Labour’s plans would bring above-average investment but could still mean a “squeeze” on budgets for repairing schools and hospitals, the Institute for Fiscal Studies (IFS) has said.
Against a background of concern about underinvestment in school buildings, the respected think tank suggested Labour’s proposals for a £28 billion “Green Prosperity Plan” would increase investment to 60% higher than the average for the last 45 years.
The plan involves making the UK a “clean energy superpower” by 2030, decarbonising the energy system, setting up a publicly-owned green power generator and investing in areas such as battery factories, clean steel and green hydrogen.
The IFS estimated this would mean, by the end of the next parliament, an extra £20 billion being spent per year on top of the £8 billion the Conservatives have already planned, increasing public sector investment to 2.6% of GDP compared to an average of 1.6% since the late 1970s.
But Ben Zaranko, senior research economist at the IFS, said the plan’s impact would depend on the money being well spent while the focus on green investments could mean a “real-terms squeeze” on spending in other parts of the public sector.
He said: “Current policy is for overall capital spending to be held more or less flat in cash terms after 2023–24.
“The additional investment promised by Labour is all earmarked for ‘green’ projects which support the UK’s transition to net zero. This implies that even under Labour, non-green investment would be frozen in cash terms.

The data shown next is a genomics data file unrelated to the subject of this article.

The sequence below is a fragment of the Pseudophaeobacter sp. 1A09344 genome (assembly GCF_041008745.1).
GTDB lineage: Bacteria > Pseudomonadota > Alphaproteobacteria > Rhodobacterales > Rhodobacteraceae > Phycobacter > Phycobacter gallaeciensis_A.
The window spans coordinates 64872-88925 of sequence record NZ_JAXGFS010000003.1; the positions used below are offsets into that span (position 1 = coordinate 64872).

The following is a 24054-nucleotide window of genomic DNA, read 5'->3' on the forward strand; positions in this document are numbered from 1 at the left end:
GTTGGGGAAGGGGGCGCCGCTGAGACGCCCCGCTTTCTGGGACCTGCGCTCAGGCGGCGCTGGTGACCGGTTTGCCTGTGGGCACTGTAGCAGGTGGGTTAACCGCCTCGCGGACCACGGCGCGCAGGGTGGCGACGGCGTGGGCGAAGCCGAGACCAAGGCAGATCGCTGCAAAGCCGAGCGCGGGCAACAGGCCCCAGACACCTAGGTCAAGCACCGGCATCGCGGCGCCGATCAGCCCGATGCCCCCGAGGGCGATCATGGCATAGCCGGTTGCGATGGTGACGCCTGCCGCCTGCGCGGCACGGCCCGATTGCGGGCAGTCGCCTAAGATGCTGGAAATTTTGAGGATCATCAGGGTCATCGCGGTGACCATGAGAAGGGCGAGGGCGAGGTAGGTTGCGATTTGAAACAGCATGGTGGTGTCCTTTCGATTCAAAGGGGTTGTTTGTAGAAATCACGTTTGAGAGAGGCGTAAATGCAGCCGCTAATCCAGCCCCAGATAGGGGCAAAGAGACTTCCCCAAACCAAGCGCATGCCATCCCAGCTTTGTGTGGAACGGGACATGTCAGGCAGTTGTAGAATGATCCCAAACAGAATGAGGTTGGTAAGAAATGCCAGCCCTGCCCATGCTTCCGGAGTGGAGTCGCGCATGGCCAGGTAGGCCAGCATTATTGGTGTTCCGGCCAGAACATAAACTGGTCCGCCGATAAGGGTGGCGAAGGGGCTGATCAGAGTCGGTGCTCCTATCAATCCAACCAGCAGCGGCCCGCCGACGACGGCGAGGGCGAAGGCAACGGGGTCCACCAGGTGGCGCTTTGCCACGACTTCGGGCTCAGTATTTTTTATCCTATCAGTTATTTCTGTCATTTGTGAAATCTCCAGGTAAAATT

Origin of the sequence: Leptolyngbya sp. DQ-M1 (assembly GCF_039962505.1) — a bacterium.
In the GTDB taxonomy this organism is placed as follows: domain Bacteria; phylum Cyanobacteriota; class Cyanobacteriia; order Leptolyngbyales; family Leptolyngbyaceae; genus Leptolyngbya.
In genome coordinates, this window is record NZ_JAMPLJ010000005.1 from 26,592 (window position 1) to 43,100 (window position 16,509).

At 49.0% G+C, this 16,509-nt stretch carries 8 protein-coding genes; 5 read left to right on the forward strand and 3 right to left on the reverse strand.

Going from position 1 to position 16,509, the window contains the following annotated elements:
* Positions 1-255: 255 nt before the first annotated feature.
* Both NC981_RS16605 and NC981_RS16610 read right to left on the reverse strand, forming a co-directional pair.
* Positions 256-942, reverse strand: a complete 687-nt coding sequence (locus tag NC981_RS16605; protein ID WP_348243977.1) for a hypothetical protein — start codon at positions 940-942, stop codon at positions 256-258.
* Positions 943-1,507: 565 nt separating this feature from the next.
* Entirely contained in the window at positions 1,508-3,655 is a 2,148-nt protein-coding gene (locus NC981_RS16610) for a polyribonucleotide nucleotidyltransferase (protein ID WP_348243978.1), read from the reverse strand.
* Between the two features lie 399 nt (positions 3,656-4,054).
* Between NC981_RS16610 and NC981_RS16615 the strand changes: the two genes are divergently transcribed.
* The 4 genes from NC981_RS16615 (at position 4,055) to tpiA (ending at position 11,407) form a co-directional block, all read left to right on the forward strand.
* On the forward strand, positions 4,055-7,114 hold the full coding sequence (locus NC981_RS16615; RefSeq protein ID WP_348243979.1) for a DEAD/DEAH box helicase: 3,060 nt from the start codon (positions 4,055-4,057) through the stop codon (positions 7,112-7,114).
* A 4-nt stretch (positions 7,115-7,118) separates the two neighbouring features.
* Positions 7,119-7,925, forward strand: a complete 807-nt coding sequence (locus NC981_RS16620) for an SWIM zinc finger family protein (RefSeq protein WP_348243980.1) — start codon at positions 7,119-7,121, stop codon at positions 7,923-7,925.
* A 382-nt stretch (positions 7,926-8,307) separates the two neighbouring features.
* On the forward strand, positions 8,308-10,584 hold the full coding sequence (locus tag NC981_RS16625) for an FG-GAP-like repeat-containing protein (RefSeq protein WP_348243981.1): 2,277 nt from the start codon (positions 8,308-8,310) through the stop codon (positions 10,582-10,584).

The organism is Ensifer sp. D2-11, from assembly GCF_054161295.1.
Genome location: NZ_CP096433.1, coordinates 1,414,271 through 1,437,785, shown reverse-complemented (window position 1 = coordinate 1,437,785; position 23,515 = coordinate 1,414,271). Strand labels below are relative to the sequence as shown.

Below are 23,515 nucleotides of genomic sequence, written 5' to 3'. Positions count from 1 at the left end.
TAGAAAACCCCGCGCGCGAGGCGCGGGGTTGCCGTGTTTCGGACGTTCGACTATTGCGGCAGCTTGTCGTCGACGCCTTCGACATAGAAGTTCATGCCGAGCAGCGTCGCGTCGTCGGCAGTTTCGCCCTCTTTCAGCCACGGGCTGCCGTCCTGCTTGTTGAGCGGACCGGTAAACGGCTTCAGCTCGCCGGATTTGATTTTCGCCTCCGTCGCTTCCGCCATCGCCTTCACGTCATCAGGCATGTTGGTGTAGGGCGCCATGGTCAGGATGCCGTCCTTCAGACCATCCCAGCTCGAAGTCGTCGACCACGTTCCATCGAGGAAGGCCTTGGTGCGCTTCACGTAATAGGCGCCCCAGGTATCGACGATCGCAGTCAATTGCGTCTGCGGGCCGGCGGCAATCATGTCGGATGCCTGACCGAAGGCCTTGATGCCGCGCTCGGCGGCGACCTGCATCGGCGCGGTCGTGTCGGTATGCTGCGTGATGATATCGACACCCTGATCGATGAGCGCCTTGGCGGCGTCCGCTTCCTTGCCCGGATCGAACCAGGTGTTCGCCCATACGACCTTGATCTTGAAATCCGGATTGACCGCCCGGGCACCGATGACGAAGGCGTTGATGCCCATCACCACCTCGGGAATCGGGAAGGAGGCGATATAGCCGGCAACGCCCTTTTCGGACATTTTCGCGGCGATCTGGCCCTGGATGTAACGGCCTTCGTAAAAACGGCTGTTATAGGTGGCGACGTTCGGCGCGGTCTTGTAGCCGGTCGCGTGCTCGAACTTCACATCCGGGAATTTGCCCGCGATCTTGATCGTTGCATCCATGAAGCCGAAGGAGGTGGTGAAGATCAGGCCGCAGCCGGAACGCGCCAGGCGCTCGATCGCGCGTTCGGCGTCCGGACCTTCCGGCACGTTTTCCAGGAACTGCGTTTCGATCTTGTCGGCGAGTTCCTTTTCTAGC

“In other words, both parties’ plans imply a real-terms squeeze on other areas of public investment.”
He added: “It is clear that the specifics of things such as how Labour would redesign the Contracts for Difference scheme, or how its £2 billion Battery Power Fund would work, or how the new publicly owned energy company functions, will determine whether or not these are billions well spent.”
Public sector investment has fallen since 2010 with significant cuts to Whitehall’s capital budgets in the decade up to 2020, which Labour is now blaming for the crumbling state of schools and other public buildings.
The Government’s current plans would see little increase in investment after next year, and Labour has so far not said it would change that but plans to lay out its full investment programme ahead of the next general election.
Jonathan Ashworth, who was made shadow paymaster general in Monday’s reshuffle, declined to say whether Labour would introduce a broader school rebuilding programme if it wins the next election when asked by Sky News on Tuesday.
A Labour spokesman said: “Labour’s plan to invest in Britain will boost growth, cut household bills and make working people in all parts of the country better off.”
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